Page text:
Published on July 17th, 2010 | by Andrew Reynolds
Doctor Who AudioGo-a-go-go!
BBCÂ Worldwide have announced the sale of 85% of the shareholding in BBC Audiobooks (includingÂ BBC Audiobooks America)Â to AudioGo Limited, a group formed by of seven partners including Michael Kuhn, Marc Meyer and Malcolm Ritchie who worked together at Polygram, for Â£10 million.
Michael Kuhn told the MediaGuardian that he wished to moveÂ beyondÂ theÂ BBCÂ content andÂ intends to launch new titles including comedy, celebrity stories and comic books, as well as trying to get sports stars to launch audio versions of their traditional print memoirs.
In an attempt to win over the web savvy youngsters Kuhn is hoping to move BBC Audiobooks which has released such Doctor Who titles as Dead Air, Pest Control and The Runaway Train into the digital age:
“As [the audiobook market] becomes more digital the audience is becoming different from [the traditional] middle-aged demographic.”
“We are now in a digital era, a whole new era. Look at some of the bestsellers, [they use] ghost writers for memoirs, we can have someone sit down and tell a story over a week.”
The sale is part of a move by BBC Worldwide to strip the its commercial arm of several disposable assets consider non-core after pressure from the commercial sector following its purchase of the globetrotting brand, Lonely Planet. Worldwide has already sold an 85% share of BBC Books to Random House and is rumoured to be selling an equal stake in BBC Magazines which publishes Doctor Who Adventures.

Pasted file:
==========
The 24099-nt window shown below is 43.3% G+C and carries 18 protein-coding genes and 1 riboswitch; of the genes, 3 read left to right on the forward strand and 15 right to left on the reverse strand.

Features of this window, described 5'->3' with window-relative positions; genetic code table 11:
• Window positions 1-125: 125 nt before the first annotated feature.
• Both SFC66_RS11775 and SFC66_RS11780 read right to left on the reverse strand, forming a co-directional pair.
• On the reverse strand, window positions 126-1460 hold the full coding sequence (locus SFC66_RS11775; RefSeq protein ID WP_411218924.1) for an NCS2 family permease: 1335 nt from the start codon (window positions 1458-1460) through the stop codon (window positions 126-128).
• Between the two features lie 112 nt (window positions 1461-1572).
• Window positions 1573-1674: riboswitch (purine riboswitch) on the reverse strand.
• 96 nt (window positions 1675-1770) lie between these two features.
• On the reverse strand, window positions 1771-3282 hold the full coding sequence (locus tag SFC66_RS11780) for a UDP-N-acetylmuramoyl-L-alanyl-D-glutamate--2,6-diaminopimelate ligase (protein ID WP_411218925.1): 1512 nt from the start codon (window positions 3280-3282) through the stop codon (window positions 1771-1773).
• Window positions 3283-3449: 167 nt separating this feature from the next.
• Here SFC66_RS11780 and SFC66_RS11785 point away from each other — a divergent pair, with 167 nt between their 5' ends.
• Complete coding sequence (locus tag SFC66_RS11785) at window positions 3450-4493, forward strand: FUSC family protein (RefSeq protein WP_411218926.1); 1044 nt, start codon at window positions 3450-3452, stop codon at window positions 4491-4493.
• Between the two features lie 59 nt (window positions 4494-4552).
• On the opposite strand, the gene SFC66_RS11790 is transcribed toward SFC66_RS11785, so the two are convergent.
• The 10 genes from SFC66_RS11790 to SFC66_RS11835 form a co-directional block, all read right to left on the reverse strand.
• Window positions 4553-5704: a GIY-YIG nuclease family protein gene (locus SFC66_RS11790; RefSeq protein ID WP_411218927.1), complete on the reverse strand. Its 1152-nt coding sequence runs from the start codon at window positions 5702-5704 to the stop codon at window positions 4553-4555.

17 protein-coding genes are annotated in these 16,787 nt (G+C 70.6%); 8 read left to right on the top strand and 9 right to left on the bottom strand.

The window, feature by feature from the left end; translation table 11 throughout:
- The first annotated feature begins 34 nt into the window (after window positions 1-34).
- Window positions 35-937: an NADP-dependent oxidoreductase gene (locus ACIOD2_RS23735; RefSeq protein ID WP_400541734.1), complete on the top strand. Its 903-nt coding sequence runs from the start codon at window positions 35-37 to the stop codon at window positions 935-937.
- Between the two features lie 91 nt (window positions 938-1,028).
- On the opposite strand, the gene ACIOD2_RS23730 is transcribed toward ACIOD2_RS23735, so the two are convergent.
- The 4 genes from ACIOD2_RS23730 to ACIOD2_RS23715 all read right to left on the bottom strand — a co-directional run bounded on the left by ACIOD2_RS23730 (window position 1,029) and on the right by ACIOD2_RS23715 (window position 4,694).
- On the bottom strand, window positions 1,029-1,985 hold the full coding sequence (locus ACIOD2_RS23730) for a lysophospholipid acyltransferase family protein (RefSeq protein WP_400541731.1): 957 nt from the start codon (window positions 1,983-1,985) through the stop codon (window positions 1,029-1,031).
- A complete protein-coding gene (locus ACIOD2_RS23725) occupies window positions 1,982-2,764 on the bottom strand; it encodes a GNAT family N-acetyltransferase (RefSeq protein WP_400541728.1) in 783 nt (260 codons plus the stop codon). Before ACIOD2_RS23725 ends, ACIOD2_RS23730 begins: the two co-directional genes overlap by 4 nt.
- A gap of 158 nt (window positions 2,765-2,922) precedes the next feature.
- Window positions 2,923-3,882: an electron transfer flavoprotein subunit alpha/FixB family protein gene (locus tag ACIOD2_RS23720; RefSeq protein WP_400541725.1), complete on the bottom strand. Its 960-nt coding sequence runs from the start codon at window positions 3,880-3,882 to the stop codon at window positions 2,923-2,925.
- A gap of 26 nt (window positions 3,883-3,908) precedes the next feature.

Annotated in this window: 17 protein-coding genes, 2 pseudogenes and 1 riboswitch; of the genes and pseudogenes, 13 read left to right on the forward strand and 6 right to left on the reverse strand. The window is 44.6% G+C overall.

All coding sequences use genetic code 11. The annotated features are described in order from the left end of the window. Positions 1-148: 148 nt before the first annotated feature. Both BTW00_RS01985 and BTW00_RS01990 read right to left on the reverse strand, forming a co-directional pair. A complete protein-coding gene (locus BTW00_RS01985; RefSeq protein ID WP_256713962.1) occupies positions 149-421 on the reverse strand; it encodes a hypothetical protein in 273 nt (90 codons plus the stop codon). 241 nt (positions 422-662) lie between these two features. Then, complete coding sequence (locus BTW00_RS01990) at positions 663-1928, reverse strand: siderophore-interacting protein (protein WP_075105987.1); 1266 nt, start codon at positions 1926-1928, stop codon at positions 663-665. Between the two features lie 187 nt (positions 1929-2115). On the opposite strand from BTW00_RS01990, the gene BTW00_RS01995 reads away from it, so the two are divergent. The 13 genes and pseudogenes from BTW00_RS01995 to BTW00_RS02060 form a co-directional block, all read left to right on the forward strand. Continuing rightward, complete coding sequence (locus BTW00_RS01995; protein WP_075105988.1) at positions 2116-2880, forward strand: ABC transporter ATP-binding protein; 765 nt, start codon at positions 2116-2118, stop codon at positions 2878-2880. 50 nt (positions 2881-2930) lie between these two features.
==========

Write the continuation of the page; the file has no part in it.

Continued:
AudioGo will continue to trade the 20% of content from the BBC as BBC Audiobooks.
Specific profit figures relating to Audiobooks are unavailable but BBC Audiobooks said that it was ‘profitable’ in the 12 months to the end of March.
Although revenue from the audio and music division, which includes BBC Audiobooks had slipped from Â£27.2m to Â£25.9m.
BBC Worldwide said that the audio and music business operated in “challenging markets” last year, adding that although digital downloads are growing and now account for almost 30% of units sold, the business is “strategically non-core and we believe a faster transition from physical to digital distribution can be achieved”.